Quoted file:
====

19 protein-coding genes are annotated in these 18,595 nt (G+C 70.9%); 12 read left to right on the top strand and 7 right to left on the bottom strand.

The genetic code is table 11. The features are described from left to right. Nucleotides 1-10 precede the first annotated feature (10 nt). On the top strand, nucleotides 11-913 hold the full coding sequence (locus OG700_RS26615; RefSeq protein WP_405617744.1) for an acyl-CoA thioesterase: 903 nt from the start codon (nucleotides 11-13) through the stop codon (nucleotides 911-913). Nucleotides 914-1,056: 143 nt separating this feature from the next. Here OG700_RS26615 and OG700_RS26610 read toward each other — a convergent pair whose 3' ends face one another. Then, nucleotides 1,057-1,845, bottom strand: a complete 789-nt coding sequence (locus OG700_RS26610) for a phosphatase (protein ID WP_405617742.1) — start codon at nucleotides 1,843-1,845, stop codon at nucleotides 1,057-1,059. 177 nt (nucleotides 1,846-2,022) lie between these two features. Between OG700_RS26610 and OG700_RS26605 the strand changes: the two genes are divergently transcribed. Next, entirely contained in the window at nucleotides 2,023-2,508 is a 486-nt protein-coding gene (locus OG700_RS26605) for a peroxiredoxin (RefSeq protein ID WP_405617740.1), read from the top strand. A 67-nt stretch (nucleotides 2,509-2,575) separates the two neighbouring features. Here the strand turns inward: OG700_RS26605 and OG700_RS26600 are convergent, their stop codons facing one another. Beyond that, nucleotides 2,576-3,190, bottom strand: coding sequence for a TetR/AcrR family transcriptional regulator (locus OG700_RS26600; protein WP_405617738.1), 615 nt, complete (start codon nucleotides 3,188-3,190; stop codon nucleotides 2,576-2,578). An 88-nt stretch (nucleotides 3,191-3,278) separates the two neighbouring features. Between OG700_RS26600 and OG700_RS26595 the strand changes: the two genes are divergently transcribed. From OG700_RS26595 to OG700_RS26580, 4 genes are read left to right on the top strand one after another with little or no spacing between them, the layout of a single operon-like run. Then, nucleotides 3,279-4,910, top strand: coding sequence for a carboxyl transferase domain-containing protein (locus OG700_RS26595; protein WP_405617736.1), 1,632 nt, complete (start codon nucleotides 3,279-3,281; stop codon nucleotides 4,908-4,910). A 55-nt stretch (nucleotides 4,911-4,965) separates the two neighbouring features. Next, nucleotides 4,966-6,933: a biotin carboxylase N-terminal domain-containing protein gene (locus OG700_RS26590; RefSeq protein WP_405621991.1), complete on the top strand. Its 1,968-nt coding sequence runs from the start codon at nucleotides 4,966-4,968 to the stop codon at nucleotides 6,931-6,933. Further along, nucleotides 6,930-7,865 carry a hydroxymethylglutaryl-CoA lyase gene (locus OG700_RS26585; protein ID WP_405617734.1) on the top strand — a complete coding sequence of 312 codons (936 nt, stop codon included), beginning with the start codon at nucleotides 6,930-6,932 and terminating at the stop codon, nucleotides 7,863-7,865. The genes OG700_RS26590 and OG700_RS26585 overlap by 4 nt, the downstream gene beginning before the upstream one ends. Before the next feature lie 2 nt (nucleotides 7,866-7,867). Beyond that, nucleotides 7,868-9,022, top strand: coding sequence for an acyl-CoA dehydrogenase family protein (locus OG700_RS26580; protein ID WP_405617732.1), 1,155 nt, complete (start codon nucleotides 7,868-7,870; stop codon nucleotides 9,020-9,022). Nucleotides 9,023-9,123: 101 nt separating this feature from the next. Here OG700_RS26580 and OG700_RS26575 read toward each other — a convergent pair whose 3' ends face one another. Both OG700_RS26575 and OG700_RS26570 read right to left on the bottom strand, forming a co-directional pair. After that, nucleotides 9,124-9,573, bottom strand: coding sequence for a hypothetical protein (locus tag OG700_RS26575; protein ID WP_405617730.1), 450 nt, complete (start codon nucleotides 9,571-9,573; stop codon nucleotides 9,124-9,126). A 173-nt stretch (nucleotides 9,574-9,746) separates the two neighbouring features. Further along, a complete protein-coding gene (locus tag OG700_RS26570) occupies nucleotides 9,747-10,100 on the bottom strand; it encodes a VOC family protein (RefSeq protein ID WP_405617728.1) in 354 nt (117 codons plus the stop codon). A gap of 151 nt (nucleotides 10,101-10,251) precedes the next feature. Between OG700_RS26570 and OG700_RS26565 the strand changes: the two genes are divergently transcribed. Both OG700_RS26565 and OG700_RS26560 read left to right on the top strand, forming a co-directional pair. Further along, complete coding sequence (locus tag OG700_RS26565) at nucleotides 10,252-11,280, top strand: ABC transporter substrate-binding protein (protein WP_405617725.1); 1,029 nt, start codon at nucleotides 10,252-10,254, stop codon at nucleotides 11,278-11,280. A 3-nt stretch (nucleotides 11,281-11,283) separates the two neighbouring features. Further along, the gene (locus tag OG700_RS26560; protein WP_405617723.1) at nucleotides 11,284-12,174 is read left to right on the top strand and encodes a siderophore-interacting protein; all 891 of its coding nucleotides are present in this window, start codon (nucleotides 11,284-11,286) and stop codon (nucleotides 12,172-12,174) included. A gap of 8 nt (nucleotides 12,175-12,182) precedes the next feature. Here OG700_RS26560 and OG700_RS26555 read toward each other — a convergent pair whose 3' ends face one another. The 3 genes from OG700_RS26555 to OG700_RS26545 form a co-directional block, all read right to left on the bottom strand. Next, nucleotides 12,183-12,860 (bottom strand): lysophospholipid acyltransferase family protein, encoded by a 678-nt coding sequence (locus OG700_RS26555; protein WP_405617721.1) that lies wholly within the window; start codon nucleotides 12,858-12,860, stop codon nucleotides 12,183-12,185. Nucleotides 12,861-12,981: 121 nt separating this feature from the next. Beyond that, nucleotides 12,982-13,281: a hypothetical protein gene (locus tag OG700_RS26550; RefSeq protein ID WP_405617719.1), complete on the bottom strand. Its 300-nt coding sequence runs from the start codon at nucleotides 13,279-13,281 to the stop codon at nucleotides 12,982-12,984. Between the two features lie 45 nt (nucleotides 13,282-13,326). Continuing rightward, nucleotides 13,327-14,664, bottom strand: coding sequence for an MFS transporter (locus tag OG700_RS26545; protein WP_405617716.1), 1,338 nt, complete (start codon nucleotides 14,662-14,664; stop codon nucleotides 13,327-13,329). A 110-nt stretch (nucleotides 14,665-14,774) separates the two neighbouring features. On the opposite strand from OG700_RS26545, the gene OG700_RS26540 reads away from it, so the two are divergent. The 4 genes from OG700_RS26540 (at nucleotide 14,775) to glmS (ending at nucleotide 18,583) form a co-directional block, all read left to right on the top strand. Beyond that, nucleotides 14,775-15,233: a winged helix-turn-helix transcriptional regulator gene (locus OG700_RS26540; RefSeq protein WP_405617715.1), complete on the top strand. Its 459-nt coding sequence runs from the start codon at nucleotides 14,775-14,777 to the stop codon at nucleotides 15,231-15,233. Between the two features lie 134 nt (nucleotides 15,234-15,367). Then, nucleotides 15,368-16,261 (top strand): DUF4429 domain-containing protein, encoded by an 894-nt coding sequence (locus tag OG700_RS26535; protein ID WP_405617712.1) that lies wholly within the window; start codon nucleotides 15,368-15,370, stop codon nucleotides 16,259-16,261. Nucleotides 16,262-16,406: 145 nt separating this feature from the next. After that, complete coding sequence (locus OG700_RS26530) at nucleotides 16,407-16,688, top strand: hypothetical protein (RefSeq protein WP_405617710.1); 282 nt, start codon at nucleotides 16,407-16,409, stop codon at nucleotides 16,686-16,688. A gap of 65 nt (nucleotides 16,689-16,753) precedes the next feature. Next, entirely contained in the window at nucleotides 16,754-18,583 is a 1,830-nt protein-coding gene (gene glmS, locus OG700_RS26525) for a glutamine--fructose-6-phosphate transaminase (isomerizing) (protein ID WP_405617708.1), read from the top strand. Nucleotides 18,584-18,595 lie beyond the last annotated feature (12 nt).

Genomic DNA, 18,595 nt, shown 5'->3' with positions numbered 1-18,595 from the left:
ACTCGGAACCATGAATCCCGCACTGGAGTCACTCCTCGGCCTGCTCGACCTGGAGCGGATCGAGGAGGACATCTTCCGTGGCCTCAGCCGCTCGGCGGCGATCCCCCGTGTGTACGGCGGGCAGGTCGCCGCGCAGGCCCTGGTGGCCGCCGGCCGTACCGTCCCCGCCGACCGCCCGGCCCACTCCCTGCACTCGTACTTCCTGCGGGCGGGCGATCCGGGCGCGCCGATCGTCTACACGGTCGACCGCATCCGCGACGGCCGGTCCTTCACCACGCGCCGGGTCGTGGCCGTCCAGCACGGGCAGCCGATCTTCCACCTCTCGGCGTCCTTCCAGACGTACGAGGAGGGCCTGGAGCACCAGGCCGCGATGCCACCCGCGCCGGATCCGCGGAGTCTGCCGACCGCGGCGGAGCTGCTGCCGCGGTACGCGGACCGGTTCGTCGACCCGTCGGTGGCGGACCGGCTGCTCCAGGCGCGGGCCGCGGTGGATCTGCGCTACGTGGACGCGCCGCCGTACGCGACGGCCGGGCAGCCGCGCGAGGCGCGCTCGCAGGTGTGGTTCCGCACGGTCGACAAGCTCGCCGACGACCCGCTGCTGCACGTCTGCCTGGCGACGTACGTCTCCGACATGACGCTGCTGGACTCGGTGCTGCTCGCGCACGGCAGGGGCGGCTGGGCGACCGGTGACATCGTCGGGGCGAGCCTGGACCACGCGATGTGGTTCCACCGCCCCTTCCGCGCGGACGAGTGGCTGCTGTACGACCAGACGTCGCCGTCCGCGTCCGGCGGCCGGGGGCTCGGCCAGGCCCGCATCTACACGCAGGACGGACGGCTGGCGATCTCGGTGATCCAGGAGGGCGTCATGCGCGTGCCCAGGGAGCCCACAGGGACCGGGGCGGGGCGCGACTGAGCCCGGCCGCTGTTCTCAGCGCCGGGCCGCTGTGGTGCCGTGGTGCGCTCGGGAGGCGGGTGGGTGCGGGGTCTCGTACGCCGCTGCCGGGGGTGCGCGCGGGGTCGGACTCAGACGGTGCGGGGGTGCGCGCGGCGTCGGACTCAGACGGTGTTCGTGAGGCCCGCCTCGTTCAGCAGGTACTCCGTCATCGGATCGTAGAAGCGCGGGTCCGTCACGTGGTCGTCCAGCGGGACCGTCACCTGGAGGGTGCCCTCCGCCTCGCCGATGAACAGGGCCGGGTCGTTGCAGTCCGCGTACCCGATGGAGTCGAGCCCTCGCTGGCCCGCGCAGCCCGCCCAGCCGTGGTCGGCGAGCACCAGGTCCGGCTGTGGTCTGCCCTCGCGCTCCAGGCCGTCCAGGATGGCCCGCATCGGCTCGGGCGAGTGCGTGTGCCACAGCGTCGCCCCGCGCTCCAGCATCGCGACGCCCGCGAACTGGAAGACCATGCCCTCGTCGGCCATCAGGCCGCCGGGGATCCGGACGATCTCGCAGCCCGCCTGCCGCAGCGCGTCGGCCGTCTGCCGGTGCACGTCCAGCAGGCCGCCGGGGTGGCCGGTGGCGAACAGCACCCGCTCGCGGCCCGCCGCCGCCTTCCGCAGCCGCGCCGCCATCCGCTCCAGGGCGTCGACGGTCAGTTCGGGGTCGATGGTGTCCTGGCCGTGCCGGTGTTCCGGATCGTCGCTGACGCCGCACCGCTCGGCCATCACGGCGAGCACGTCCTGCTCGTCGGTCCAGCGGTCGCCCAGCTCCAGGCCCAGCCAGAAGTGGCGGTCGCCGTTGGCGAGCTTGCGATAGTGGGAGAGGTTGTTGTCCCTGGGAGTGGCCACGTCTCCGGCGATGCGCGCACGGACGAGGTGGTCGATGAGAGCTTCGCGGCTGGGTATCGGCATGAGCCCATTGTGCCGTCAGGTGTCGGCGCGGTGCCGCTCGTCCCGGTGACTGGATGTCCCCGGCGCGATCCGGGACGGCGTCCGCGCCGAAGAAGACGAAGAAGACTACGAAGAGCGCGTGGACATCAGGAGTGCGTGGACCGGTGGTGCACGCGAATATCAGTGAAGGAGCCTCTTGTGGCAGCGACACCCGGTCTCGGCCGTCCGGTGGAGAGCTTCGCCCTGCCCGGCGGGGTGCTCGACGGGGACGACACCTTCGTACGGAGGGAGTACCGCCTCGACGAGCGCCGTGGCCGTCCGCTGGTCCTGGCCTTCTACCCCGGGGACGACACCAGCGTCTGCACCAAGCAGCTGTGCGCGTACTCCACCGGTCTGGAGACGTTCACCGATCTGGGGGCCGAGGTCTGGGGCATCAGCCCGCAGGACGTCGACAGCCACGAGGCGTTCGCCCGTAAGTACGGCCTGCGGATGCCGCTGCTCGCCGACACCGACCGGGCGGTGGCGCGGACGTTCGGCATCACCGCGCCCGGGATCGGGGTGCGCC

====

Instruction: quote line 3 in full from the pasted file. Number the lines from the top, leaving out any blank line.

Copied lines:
Genomic DNA, 18,595 nt, shown 5'->3' with positions numbered 1-18,595 from the left: